Al Garcia, president of HMS, talks to the News Leader about exciting changes at our hometown track amid the effects of Covid-19
Homestead Miami Speedway President Al Garcia talked with the News leader and discussed a wide range of subjects beginning with the upcoming Race Weekend’s Contender Boats 250 and Dixie Vodka 400.
Last year’s Dixie Vodka 400, held in June, was the first major sporting event to be held with fans in attendance.
Garcia said “We have a lot of pride in our efforts last year. Working with the State and County authorities we were able to bring 1500 Military members and their families to the Race. It was a lot of hard work by many people to make this happen. We’re really proud that by all accounts there was no spread of the virus or positive tests as a result of the event.”
Plans this year are to expand the number of fans allowed to 18% of the tracks capacity similarly to other stadium-based events being held in South Florida while providing the same level of safety.
Garcia described the screening processes that will be used. Those inside the “NASCAR Bubble” including the garages, pits, and infield will respond to health questionnaire by email and then undergo temperature checks both Saturday and Sunday before entering the track.
A second process will be used for those Al termed, “Internal Guests, those volunteers and workers that help us to put on the event, ushers, tram drivers, food and beverage workers, security, information booth workers, and Police Officers on property will be screened at their own location before they start work.”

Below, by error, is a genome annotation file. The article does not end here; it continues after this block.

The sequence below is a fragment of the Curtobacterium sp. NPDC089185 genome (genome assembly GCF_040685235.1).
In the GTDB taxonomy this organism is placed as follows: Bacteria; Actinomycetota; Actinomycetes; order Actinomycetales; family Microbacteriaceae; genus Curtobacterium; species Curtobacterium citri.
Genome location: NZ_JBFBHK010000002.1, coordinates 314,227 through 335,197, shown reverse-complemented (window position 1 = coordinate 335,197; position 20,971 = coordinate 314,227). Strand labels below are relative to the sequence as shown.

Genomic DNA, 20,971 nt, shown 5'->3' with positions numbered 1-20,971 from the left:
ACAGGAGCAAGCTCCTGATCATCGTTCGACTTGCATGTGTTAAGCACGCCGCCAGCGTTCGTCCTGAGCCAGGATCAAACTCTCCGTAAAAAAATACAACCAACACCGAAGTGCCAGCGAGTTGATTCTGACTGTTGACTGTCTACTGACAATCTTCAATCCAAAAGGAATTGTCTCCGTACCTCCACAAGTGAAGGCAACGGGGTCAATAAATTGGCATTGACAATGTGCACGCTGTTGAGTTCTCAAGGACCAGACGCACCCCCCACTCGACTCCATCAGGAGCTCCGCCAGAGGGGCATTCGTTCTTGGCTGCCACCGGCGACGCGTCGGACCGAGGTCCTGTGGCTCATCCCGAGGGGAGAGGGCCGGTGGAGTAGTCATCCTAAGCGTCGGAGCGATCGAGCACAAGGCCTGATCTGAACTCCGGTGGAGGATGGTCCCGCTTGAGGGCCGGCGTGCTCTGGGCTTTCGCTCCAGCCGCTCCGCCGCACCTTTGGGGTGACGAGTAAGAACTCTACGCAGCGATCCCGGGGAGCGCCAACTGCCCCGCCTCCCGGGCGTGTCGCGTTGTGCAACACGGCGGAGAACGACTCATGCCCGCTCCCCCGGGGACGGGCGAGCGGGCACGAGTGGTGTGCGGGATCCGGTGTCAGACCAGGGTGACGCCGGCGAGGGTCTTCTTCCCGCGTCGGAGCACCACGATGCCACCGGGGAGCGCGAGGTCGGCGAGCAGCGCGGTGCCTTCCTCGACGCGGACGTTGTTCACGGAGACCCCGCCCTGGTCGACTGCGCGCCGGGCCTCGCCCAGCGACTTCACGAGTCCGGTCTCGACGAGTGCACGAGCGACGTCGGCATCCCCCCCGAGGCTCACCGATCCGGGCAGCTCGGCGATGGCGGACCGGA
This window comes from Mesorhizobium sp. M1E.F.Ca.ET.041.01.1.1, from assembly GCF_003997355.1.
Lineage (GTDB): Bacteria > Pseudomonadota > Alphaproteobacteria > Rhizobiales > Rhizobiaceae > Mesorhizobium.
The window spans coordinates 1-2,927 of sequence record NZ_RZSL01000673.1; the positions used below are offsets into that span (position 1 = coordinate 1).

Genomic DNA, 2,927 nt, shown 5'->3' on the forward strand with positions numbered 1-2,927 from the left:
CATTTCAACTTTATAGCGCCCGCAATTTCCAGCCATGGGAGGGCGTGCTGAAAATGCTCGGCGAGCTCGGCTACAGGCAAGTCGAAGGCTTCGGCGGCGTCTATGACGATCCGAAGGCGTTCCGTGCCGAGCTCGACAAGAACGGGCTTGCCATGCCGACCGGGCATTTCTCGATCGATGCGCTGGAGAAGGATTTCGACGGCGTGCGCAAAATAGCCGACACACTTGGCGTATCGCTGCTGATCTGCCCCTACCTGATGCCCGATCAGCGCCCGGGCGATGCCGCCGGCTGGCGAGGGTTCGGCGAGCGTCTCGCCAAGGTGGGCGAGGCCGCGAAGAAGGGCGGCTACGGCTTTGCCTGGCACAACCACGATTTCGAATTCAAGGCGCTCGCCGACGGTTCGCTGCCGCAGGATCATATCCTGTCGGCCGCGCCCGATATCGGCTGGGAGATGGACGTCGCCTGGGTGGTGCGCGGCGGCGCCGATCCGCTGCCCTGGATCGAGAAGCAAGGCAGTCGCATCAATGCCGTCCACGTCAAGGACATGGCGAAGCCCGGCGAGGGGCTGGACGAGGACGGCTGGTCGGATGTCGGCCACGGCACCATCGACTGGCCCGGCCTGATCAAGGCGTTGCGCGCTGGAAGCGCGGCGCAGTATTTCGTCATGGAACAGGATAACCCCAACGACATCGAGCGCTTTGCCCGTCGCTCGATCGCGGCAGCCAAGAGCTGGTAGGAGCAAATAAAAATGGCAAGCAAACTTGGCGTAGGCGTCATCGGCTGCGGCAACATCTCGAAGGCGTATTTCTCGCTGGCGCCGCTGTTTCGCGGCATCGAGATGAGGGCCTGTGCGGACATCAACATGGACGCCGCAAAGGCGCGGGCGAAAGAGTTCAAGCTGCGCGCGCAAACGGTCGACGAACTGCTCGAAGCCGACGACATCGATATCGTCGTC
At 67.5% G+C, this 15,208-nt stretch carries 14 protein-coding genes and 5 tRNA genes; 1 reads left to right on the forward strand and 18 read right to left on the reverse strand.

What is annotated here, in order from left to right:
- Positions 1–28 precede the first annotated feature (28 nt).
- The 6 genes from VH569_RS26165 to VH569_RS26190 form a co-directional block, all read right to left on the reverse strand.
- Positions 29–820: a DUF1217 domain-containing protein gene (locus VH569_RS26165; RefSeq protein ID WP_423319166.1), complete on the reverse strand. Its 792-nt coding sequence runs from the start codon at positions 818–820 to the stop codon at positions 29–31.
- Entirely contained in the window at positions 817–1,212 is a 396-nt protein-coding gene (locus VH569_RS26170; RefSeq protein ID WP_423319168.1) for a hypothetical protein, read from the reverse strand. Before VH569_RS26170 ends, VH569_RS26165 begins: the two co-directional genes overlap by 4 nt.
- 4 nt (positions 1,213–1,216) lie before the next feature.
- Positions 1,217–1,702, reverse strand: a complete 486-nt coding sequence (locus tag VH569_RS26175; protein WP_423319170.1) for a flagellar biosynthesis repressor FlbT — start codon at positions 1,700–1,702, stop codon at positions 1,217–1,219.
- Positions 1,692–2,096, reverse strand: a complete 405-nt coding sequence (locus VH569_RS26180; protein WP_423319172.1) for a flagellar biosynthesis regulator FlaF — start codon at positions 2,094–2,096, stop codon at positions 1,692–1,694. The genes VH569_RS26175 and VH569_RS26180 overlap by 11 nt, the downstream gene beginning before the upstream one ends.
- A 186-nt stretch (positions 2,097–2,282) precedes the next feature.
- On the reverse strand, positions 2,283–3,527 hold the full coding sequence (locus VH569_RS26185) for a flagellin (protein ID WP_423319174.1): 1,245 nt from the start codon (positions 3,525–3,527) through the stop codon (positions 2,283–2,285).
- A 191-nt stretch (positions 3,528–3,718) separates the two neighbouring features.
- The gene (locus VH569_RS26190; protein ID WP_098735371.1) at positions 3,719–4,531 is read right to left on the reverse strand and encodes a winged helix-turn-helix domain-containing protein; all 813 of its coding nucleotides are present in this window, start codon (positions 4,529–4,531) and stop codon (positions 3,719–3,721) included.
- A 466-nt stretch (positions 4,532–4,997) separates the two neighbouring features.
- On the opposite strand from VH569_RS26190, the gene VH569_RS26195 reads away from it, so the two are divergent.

He continued, “Fans will park in the parking lot and be screened at the entrance gates. They will be asked a few health questions and have their temperature checked. If all is good they will then proceed through security checks for their bags and coolers.”
The Title Sponsors for races this year are Contender Boats, a local Homestead business, and Dixie Vodka. Garcia commented, “Contender Boats has been a big supporter and neighbor for a number of years. Both they and Dixie Vodka are looking to take their brands from regional to a more national customer base. Dixie Vodka has chosen NASCAR as their platform to become a major nationwide beverage company.”
In addition to Title Sponsorship for the 400, Dixie Vodka is a major sponsor of Cole Custer’s Stewart Hass number 41 Mustang this year.
The conversation then turned to changes in the sport. When asked about new teams and team owners such as Michael Jordan and Pit Bull, Garcia responded, “You always want to attract new owners to the sport. Not only the high-profile owners like Pit Bull and Jordan but others are finding the sport more approachable and affordable. NASCAR has done a good job both in leveling the field competitively and diversifying the overall appeal to our fans. The Next Generation Car that will debut at Daytona next year will continue to reduce ownership costs.”
At last year’s Dixie Vodka 400 Pit Bull in his video welcoming the military fans also talked to the wide appeal of racing. Garcia remembered, “Pit Bull said